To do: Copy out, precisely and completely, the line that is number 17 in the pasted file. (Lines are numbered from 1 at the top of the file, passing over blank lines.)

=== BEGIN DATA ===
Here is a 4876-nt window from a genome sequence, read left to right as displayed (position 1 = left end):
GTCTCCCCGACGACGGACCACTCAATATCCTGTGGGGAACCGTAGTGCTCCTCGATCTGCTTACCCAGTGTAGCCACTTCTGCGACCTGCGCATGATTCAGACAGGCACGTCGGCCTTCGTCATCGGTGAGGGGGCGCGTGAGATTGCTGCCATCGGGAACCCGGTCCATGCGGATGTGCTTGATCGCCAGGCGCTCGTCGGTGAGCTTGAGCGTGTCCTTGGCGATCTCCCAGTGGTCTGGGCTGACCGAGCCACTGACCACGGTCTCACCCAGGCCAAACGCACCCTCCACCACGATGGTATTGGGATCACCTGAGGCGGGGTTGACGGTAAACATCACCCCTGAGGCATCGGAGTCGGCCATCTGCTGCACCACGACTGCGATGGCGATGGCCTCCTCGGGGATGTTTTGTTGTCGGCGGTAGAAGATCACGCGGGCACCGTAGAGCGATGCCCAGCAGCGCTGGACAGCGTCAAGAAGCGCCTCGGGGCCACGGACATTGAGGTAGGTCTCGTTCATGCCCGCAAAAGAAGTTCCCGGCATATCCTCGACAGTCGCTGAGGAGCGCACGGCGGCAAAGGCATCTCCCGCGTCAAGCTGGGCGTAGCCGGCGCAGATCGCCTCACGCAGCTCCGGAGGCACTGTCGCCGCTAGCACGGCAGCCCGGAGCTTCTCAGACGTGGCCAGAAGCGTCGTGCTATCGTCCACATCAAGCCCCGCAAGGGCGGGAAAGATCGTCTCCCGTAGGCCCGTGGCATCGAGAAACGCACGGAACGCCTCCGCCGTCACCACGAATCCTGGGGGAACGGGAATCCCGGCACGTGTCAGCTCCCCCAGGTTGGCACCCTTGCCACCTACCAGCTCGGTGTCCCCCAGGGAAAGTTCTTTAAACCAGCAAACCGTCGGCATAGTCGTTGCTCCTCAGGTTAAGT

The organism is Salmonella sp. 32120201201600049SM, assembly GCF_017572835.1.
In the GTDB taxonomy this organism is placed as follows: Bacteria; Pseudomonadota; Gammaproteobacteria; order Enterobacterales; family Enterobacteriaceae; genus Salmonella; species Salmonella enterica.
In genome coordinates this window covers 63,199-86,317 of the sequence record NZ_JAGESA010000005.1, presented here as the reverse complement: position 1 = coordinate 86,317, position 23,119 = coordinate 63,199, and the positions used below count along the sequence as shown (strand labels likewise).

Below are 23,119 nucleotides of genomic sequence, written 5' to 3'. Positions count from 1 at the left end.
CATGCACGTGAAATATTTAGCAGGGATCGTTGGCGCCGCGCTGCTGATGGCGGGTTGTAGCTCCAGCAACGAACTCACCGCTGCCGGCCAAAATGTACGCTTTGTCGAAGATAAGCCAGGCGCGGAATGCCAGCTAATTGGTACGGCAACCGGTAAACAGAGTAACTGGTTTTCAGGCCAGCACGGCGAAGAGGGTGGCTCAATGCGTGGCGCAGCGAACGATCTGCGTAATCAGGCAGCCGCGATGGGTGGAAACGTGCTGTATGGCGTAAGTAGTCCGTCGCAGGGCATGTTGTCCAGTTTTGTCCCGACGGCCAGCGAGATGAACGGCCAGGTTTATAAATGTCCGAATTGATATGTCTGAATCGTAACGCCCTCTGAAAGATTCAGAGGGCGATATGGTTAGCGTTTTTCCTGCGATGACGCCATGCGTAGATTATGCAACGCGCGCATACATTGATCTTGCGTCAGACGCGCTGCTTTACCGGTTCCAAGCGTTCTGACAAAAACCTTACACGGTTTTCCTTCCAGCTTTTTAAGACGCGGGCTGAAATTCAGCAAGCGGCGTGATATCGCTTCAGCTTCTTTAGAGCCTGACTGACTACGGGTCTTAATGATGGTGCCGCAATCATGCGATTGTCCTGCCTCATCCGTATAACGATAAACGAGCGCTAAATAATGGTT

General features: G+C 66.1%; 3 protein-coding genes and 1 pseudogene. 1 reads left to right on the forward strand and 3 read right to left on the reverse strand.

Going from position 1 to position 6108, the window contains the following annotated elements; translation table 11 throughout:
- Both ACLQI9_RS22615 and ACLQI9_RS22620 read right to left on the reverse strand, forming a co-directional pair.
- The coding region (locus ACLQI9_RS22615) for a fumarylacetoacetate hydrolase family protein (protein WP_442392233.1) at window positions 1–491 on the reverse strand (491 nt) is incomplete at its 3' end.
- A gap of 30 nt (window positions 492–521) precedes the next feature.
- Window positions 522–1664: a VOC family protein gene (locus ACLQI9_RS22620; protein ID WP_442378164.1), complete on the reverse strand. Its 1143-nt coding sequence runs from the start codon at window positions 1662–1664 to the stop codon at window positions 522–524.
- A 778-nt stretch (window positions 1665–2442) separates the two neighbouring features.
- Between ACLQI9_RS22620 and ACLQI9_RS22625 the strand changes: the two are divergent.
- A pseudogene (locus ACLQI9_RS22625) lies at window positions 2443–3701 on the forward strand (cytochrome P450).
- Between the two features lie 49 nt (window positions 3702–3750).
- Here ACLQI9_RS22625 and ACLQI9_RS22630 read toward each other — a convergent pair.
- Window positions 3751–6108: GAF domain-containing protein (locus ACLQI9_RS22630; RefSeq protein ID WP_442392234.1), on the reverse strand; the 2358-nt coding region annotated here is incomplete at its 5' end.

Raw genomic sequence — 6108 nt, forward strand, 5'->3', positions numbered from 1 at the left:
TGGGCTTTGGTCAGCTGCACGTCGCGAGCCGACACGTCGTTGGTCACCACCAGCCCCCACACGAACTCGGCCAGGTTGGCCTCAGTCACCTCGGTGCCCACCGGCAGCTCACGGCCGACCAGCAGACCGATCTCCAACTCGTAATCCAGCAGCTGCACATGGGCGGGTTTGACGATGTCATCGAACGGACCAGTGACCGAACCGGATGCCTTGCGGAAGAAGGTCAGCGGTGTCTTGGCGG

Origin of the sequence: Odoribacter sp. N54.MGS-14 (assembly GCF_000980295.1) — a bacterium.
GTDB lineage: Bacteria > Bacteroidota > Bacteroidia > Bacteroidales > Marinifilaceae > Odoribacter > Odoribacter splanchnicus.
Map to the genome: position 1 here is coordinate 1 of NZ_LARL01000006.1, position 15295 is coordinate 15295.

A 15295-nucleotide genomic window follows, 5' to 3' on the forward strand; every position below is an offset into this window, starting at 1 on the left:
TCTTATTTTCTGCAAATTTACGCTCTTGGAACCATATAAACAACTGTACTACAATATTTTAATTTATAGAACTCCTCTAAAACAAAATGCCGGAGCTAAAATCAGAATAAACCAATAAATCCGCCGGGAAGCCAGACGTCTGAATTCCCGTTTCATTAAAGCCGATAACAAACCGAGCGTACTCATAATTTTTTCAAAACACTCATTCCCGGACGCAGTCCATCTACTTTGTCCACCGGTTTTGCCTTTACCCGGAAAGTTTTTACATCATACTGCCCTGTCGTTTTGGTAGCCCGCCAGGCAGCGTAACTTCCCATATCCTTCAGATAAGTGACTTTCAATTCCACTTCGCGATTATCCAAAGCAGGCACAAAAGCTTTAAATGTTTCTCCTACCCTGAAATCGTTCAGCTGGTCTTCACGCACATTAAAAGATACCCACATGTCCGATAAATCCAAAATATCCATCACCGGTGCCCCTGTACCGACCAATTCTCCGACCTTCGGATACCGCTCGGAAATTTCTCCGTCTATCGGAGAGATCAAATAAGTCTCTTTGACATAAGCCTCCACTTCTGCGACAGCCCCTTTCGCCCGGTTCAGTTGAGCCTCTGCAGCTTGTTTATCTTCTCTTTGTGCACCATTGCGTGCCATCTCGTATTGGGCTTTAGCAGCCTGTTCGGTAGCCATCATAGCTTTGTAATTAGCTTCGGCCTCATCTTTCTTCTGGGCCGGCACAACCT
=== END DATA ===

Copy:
- Between the two features lie 49 nt (window positions 3702–3750).